- The Washington Times - Monday, June 6, 2005

Dissing Dean

Democrats Joseph R. Biden Jr. and John Edwards are criticizing party Chairman Howard Dean, saying his rhetorical attacks on Republicans have gone too far.

Mr. Dean has said Republicans never made an honest living in their lives andthatHouse Majority Leader Tom DeLay ought to go back to Houston where he can serve a jail sentence. Mr. DeLay has not been accused of any crime.

Mr. Dean “doesn’t speak for me with that kind of rhetoric, and I don’t think he speaks for the majority of Democrats,” Sen. Biden, Delaware Democrat and the ranking member on the Senate Foreign Relations Committee, said yesterday on ABC’s “This Week.”

While discussing the hardship of working Americans standing in long lines to vote, Mr. Dean said Thursday, “Republicans, I guess, can do that because a lot of them have never made an honest living in their lives.”

Saturday at a party fundraising dinner in Nashville, Tenn., Mr. Edwards said Mr. Dean “is not the spokesman for the party.”

Mr. Dean is “a voice,” said Mr. Edwards, a former North Carolina senator and the Democrats’ vice presidential nominee in 2004. “I don’t agree with it.”

On NBC’s “Meet the Press,” Republican National Committee Chairman Ken Mehlman said of Mr. Dean’s remark: “I’m not sure the best way to win support in the red states is to insult the folks who live there.”

Bayh’s solution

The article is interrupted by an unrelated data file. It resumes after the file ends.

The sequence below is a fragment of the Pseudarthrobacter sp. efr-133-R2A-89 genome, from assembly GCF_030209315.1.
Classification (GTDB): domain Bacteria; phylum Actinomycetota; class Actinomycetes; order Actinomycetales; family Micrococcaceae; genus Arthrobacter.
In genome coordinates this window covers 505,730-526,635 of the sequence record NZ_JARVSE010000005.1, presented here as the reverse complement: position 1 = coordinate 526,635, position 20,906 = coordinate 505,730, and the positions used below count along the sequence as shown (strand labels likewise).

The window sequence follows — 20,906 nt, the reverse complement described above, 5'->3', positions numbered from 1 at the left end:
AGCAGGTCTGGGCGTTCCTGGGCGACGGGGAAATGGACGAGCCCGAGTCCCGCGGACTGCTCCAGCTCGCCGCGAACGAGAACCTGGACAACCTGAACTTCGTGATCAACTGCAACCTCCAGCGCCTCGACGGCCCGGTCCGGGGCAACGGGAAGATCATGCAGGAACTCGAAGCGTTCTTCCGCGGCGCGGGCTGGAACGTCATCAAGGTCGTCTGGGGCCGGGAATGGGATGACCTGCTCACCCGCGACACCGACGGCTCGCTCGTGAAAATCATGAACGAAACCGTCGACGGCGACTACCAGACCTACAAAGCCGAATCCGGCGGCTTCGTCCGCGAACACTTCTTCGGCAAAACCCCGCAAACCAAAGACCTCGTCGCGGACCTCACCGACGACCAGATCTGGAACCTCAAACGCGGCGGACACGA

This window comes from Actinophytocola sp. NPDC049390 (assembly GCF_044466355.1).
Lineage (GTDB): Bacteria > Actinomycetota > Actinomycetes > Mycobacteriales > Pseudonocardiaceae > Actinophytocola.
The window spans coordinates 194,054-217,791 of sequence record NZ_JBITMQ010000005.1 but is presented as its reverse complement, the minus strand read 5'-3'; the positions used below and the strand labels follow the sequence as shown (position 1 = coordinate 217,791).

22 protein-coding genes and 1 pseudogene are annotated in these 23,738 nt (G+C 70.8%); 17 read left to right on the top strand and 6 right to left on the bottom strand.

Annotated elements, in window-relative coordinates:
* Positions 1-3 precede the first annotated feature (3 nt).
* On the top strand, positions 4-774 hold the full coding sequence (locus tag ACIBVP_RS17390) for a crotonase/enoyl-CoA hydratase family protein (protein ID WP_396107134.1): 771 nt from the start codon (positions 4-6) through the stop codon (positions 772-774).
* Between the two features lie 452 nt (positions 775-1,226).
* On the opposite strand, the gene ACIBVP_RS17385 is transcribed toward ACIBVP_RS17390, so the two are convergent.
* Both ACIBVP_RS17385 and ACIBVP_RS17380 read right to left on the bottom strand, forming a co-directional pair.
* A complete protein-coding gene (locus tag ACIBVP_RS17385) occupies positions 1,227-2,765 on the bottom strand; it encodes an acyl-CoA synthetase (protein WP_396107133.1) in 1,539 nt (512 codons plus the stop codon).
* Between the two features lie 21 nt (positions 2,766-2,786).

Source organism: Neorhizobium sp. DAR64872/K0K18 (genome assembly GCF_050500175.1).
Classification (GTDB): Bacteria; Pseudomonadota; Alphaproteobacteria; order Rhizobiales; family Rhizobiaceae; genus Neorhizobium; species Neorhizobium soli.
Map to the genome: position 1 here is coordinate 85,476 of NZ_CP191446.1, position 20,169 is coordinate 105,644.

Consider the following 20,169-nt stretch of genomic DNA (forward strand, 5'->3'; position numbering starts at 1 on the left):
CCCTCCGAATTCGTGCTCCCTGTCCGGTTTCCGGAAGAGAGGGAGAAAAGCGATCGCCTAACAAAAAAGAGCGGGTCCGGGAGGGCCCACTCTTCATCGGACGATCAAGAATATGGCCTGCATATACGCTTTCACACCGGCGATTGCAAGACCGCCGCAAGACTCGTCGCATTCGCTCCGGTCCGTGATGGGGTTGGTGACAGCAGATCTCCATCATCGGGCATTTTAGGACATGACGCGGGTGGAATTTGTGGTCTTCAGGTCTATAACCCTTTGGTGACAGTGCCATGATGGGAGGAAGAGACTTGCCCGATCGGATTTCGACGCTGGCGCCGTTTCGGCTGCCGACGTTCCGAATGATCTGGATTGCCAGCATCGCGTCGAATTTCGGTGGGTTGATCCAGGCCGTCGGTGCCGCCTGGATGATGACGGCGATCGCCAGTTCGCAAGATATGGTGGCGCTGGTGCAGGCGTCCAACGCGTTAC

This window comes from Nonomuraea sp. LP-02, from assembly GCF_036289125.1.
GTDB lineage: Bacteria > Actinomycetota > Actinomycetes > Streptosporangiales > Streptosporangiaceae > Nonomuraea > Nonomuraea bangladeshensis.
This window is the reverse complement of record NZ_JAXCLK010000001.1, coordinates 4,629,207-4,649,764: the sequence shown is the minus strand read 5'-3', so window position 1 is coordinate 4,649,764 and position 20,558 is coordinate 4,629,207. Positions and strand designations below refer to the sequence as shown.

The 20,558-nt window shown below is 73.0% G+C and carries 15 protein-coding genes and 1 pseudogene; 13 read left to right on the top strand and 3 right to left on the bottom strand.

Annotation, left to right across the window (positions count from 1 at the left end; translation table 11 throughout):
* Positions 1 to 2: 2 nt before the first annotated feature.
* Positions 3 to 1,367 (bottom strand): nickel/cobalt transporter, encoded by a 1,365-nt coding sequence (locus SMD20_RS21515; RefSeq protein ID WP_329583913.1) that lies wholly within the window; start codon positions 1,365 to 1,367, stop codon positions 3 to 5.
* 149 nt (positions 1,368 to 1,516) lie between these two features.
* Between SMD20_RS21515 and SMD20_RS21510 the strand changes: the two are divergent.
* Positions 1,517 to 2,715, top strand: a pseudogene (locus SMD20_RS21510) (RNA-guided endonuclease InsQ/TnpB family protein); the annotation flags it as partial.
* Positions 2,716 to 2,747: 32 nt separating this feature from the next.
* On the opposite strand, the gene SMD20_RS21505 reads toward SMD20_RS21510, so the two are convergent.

Sen. Evan Bayh, Indiana Democrat, sounded very much like a presidential candidate Saturday as he sharply criticized President Bush.

“When the history of our time is written, I believe this president will be judged very harshly,” Mr. Bayh told 1,100 Democrats in Indianapolis Saturday night for the party’s Jefferson-Jackson Day Dinner, at which Mr. Bayh was the keynote speaker.

Mr. Bayh said President Bush should have responded to the September 11 terrorist attacks by raising the price of oil, the Indianapolis Star reports.

Mr. Bayh, accusing Republicans of dividing the country, said Mr. Bush failed to summon Americans to “something more” after the terror attacks. The president, he said, should have urged people to accept potentially costly moves to lessen the country’s dependence on foreign oil.

Mr. Bayh said he would have made such a request “if I’d been president of the United States at that time.”

Deep green